The global mining industry’s value and production growth outlook for 2017 will gradually improve over the course of the year as metal prices are likely to trend higher over the coming quarters, according to Fitch Group research arm BMI.
“We maintain a positive view toward metal prices over a 12-month horizon, boosted by improving supply and demand fundamentals, as well as rising global inflation,” BMI said in a statement released Wednesday.
The firm emphasised, however, that the industry's recovery would be slow and that it would face challenges in key miningmarkets owing to political ﬂashpoints and regulatory risks.
Moreover, the broad-based 2016 rally in commodity prices means that BMI is sceptical that spot prices will be significantly above end-2016 levels by the end of 2017.
The firm highlighted two factors that would prevent a more sustained rise in prices.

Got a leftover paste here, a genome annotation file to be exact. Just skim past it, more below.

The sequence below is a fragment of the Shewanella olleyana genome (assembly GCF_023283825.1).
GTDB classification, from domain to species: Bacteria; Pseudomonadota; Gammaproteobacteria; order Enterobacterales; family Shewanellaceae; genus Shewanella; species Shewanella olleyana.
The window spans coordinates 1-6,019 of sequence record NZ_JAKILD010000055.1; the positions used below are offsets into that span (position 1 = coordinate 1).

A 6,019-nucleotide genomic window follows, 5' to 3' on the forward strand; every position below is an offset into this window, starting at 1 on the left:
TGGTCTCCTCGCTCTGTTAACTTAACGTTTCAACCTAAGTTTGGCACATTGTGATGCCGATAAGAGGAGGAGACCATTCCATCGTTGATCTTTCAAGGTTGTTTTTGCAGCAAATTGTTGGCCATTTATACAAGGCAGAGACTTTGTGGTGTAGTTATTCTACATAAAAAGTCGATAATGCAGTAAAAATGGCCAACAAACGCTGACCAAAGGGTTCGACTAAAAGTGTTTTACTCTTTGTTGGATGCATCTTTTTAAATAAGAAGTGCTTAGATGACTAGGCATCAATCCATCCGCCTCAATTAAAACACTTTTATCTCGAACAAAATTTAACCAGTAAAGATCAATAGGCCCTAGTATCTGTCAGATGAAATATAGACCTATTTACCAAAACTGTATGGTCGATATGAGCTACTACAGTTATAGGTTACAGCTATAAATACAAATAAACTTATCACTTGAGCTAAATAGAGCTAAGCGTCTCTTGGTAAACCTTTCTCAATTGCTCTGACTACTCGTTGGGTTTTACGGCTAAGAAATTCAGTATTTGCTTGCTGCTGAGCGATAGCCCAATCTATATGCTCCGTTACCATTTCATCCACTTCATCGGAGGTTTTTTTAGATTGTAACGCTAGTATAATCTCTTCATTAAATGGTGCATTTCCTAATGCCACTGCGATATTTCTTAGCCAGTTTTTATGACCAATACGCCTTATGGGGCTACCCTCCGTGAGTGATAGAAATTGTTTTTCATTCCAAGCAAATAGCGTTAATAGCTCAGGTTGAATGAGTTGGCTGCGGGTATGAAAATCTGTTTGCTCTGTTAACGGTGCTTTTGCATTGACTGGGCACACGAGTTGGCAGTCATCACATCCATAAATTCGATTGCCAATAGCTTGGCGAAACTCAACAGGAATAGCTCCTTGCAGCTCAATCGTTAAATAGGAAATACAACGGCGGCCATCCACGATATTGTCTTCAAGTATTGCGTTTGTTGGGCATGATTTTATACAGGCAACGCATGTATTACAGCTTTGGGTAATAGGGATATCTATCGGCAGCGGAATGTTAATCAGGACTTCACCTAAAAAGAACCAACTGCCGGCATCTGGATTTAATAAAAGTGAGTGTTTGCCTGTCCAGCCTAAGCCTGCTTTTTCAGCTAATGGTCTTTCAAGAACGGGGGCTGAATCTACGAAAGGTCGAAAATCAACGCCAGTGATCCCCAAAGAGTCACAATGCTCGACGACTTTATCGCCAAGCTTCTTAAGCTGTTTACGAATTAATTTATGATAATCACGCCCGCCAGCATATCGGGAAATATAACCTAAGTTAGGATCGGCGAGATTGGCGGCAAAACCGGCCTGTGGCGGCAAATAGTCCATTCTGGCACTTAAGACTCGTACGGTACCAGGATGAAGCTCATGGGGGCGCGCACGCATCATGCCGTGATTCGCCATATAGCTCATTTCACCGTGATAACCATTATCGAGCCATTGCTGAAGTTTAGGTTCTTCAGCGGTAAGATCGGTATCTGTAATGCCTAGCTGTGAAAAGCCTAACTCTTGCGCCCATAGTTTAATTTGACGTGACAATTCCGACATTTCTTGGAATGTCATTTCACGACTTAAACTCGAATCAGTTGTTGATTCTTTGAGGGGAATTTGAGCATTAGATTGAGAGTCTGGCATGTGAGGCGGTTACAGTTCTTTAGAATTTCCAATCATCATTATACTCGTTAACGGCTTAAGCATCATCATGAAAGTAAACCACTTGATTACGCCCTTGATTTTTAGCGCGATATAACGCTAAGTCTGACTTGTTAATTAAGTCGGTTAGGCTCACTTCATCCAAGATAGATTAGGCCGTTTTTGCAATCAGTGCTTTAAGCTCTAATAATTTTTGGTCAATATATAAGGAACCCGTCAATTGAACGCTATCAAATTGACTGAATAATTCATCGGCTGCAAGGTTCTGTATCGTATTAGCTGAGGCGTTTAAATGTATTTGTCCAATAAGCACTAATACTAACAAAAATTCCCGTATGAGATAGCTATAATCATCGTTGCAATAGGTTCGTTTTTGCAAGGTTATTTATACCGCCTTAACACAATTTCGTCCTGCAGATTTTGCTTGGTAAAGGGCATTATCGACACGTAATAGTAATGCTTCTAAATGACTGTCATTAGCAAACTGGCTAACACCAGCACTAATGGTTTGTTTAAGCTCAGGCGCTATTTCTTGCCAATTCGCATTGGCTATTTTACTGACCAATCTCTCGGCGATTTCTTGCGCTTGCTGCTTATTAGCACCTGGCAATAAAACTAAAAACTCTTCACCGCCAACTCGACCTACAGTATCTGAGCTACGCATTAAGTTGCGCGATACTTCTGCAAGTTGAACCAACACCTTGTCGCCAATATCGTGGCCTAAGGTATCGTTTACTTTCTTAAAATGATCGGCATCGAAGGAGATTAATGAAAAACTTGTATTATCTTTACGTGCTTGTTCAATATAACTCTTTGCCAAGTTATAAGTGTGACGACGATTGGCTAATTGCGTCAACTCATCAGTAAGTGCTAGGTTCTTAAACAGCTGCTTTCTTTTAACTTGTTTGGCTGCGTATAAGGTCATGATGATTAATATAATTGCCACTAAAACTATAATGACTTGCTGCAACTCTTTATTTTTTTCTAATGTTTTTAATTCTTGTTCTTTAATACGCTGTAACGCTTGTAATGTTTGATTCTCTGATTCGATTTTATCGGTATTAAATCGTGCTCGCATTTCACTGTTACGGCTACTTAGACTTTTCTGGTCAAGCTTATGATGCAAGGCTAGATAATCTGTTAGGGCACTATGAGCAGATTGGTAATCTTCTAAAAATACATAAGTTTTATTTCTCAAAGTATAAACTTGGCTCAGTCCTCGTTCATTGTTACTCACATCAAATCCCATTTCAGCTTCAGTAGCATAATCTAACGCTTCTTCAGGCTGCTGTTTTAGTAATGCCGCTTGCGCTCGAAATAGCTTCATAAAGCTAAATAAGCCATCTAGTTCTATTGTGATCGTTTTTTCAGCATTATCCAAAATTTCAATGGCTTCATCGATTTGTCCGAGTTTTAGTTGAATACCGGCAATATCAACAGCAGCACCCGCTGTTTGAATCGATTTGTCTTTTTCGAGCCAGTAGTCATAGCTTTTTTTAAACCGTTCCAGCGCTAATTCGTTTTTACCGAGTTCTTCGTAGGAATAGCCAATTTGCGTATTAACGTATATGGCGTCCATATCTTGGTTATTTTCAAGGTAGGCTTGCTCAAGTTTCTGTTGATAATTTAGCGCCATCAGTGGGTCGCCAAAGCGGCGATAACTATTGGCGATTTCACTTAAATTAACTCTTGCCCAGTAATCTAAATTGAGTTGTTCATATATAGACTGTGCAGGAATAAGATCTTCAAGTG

“First, we expect the positive impact of stronger Chinese demand on global commodity prices to wane,” it said, explaining that, in 2016, stronger economic activity in Chinaand associated commodities demand were central to the broad-based commodities-price rebound.
Secondly, BMI believes the positive impact that US infrastructure stimulus will have on metal prices has already been priced in for 2017. However, the firm expects both the scale of President-elect Donald Trump's touted infrastructure package and its impact on US metal imports to disappoint.
“We forecast the value of the global mining industry to return to modest growth in 2017, increasing by only 0.7% year-on-year, and to accelerate thereafter to 2020.”
An average growth rate of 13.5% between 2017 and 2020 will represent a significant improvement from the previous four-year decline of 9.4%, though the growth rate remains well below historical highs of multiyear double-digit growth rates.
In general, BMI forecasts that most mining companies will see better performance and financials over the coming years as most commodity prices have now bottomed.